Filmmakers have long been fascinated by Sarat Chandra Chattopadhyay’s 1917 Bengali novel, Devdas. For years they have reworked and rehashed this story. Now, Sudhir Mishra brings his brand of north Indian political frisson to a love story that pivots around the drunken Dev and the two women, Paro and Chandni, orbiting him.

I have long had a problem with the weakness of the central character of Devdas, who, at the slightest hint of adversity, escapes in a hedonistic haze of intoxicants rather than standing up for himself. Of all the versions I have seen, Dev.D is one I found most imaginative and cinematically engaging.

Mishra’s Daas Dev is a blend of Chattopadhyay’s Devdas, Shakespeare’s brooding Hamlet and his own grandfather, former politician Dwarka Prasad Mishra. The story is narrated by Chandni (Aditi Rao Hydari), a political fixer and prostitute. She’s in love with Dev (Rahul Bhat), the heir apparent to the political throne vacated by his deceased father and currently occupied by his widowed mother. Dev, though, is besotted with Paro (Richa Chadha). The love triangle plays out in a political arena populated by kingmakers, political heirs, puppets and puppeteers, and a whole lot of power-hungry, low-IQ, gun-toting supporting characters.

There are so many vested interests in this microcosm of UP politics that I wished I had a cheat sheet to keep track of who is who and why they are betraying and killing each other. The machinations, mysterious deaths, affairs and manipulations have something to do with bauxite mining and dams. The chaotic narrative is bandaged together by a fine ancillary cast, which includes Saurabh Shukla as Dev’s uncle Awdesh, Sohaila Kapur as Dev’s mother Sushila, Vipin Sharma as the political opponent Ramashray Shukla, Anil George as Paro’s father and Awdesh’s loyal supporter, and Vineet Kumar Singh as Milan, who holds a tender candle for Paro. They buttress the tepid triumvirate of Bhat, Chadha and Rao Hydari.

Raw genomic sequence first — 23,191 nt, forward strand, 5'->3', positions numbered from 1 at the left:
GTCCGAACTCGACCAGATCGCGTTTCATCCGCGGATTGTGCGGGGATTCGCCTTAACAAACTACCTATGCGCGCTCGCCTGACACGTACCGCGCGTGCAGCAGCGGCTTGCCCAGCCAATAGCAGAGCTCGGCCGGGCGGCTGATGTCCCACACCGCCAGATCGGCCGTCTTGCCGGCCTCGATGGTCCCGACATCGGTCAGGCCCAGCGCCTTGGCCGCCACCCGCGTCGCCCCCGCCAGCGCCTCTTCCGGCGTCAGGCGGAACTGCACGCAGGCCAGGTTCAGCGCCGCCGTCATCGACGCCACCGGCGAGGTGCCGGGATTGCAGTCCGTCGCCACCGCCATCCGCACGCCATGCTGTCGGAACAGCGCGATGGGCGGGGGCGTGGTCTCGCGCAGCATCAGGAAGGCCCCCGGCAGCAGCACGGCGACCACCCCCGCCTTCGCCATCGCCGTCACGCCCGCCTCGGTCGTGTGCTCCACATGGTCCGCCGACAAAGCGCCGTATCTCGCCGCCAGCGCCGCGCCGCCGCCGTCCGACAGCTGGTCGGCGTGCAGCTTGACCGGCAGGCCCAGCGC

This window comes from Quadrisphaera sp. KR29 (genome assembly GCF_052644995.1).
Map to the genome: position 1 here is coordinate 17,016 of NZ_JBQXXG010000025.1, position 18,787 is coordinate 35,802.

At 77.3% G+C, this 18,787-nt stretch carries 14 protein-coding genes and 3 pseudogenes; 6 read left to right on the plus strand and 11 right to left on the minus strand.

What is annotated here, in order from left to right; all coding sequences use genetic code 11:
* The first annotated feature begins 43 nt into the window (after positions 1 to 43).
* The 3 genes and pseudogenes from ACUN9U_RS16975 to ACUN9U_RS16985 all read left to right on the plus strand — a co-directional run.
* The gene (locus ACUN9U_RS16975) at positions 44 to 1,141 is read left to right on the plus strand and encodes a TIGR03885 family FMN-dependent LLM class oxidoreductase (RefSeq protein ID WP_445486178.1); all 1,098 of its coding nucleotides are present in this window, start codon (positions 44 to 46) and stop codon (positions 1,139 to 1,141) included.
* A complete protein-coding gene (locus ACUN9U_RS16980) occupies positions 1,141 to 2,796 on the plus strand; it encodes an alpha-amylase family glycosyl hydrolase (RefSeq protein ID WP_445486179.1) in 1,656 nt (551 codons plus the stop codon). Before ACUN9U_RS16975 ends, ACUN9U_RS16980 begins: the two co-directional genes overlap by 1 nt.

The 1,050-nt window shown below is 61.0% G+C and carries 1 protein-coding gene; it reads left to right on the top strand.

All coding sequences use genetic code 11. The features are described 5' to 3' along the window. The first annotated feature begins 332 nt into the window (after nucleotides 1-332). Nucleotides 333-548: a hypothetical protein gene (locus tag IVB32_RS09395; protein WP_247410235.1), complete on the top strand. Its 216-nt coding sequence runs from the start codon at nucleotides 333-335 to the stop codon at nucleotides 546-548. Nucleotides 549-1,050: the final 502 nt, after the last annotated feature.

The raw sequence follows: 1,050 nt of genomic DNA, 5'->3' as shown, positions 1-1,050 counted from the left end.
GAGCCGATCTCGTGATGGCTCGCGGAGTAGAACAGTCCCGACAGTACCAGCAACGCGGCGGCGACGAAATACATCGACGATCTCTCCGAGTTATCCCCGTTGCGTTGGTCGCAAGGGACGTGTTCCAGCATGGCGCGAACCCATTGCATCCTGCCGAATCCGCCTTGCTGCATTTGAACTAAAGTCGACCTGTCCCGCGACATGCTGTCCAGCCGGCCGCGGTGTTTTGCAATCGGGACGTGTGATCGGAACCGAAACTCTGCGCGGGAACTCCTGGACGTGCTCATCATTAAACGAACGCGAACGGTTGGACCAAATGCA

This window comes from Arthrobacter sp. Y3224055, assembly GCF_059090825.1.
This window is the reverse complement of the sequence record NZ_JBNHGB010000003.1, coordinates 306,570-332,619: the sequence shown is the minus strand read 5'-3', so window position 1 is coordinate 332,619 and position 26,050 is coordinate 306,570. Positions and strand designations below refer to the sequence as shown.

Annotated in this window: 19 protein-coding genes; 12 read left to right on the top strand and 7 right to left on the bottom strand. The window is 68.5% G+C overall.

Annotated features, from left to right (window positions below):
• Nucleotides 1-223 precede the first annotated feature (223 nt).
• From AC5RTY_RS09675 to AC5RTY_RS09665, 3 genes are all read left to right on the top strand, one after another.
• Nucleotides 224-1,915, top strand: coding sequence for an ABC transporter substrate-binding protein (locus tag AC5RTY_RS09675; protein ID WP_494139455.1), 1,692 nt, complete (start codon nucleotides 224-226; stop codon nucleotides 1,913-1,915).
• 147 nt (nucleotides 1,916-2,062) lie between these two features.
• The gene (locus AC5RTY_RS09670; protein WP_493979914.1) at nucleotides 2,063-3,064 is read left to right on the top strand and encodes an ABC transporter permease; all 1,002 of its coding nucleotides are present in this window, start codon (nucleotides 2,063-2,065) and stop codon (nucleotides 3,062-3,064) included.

While the story is centred around Dev, Mishra’s most interesting interpretation is Chandni, with her network of spies and ability to make things happen with a phone call. As always, I do not see the allure of Dev. Why are two intelligent and seemingly independent women attracted to someone so weak and self-destructive? Had the intrigue and passion been delivered convincingly, one might have overlooked this question.

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